So what is it that makes hermeneutics so useful that doctors and spies (not to mention police investigators and legal professionals) make such heavy use of it? Essentially, it’s the way the philosophy of hermeneutics helps to mitigate some of the warping effects of forensic and scientific methods. This might seem a startling thing to say in this day and age. The popular conception of the scientific method and its cousin, forensic analysis, is that these are the shortest and best paths to truth. This belief is so widespread it qualifies as a doxa – a near-universally held piece of common knowledge.
But any method, scientific or otherwise, creates potential for serious error, and the medical fraternity has long known that the scientific method as applied in medical research can have catastrophic effects on the quality of information collected and conclusions reached, especially if it’s not adjusted for the very human factors of understanding and interpretation. And with the sheer range of AI tools available and in use across so many aspects of our world, this catastrophic effect is becoming extremely widespread as complex human understanding abandons the field to algorithms and chatbots.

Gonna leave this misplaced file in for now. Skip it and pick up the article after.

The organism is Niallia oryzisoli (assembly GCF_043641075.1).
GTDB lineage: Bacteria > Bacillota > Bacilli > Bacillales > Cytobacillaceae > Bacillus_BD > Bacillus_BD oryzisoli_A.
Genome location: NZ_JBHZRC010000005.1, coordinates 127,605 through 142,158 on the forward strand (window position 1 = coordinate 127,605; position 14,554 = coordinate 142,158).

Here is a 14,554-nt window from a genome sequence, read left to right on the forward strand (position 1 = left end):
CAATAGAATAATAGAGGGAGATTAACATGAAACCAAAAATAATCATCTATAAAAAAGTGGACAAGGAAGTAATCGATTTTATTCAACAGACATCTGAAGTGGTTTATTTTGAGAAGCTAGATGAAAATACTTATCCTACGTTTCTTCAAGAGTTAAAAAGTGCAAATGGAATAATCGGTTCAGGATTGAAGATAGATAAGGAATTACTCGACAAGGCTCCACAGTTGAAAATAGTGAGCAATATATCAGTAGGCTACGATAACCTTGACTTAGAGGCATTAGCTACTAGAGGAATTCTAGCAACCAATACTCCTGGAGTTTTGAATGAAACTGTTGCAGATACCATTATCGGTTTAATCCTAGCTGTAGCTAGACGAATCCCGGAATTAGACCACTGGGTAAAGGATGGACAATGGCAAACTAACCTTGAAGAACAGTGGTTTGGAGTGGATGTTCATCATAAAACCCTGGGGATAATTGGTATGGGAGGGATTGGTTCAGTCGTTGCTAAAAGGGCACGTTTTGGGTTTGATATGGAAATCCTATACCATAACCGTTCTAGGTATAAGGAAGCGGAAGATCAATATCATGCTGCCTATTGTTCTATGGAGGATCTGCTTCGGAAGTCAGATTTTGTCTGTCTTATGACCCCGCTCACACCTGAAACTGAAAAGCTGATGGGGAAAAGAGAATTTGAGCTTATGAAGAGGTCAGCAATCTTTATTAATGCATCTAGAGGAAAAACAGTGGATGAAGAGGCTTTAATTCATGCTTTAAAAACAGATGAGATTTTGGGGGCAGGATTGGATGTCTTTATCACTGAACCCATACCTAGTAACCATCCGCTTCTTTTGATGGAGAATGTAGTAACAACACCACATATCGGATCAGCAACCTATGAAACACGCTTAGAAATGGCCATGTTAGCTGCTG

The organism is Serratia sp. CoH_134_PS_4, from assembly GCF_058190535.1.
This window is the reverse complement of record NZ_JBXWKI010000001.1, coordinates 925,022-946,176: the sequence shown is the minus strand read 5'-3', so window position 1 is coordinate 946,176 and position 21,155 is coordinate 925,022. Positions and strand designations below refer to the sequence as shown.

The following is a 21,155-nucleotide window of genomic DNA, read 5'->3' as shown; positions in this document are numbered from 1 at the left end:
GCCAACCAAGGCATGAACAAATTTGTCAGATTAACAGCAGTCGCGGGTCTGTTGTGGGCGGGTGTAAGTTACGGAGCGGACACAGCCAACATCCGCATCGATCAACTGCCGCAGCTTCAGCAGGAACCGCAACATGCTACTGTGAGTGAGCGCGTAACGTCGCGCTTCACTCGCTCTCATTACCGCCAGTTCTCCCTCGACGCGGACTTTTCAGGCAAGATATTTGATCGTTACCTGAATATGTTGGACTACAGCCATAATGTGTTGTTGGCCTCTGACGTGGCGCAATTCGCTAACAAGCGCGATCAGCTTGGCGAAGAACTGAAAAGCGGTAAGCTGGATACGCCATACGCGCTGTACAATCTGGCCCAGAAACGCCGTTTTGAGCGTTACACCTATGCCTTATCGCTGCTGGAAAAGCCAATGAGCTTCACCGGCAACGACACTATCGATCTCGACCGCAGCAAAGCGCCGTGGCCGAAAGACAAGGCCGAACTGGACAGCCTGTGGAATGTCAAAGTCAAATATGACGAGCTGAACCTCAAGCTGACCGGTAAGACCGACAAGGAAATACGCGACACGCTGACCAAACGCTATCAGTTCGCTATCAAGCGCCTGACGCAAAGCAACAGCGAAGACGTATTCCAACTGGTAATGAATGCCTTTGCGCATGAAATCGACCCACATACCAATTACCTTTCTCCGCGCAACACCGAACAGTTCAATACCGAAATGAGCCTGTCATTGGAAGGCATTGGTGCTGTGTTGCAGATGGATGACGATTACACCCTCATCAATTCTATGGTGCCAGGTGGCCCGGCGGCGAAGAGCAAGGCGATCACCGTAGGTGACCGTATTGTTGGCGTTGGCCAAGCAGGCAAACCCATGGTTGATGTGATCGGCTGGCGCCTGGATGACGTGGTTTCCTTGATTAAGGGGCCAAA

Gadamer, one of the most important writers on hermeneutics, understood the interaction between a researcher and their subjects as a complex interplay. He described a multitude of factors interacting with each other to create unpredictable results. There’s prejudice, whether mild, harmful, unintentional, or even beneficial. There’s something he called ‘the inertia of past events’, which is a way of thinking about each individual as a being in complex motion, set on their current trajectory by everything that’s happened to them. There are gaps in culture, gulfs of ignorance, walls of knowledge, and disparities of culture, education, and personality.